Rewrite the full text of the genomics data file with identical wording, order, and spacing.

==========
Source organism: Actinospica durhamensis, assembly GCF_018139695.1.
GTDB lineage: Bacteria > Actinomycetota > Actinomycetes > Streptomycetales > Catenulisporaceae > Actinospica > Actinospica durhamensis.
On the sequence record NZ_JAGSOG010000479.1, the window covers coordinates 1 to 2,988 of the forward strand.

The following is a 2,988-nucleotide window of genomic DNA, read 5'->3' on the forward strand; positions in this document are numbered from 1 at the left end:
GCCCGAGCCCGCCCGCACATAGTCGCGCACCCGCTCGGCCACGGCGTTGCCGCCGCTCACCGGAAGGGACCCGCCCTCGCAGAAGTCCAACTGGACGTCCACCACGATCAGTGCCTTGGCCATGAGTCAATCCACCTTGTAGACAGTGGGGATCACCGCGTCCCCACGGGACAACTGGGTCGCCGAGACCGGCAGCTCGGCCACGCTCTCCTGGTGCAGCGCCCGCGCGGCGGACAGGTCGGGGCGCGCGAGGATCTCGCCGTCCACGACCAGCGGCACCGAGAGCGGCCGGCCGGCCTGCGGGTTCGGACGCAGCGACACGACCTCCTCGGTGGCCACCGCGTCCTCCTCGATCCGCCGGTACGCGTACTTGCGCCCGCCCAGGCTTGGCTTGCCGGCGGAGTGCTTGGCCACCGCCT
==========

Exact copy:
Source organism: Actinospica durhamensis, assembly GCF_018139695.1.
GTDB lineage: Bacteria > Actinomycetota > Actinomycetes > Streptomycetales > Catenulisporaceae > Actinospica > Actinospica durhamensis.
On the sequence record NZ_JAGSOG010000479.1, the window covers coordinates 1 to 2,988 of the forward strand.

The following is a 2,988-nucleotide window of genomic DNA, read 5'->3' on the forward strand; positions in this document are numbered from 1 at the left end:
GCCCGAGCCCGCCCGCACATAGTCGCGCACCCGCTCGGCCACGGCGTTGCCGCCGCTCACCGGAAGGGACCCGCCCTCGCAGAAGTCCAACTGGACGTCCACCACGATCAGTGCCTTGGCCATGAGTCAATCCACCTTGTAGACAGTGGGGATCACCGCGTCCCCACGGGACAACTGGGTCGCCGAGACCGGCAGCTCGGCCACGCTCTCCTGGTGCAGCGCCCGCGCGGCGGACAGGTCGGGGCGCGCGAGGATCTCGCCGTCCACGACCAGCGGCACCGAGAGCGGCCGGCCGGCCTGCGGGTTCGGACGCAGCGACACGACCTCCTCGGTGGCCACCGCGTCCTCCTCGATCCGCCGGTACGCGTACTTGCGCCCGCCCAGGCTTGGCTTGCCGGCGGAGTGCTTGGCCACCGCCT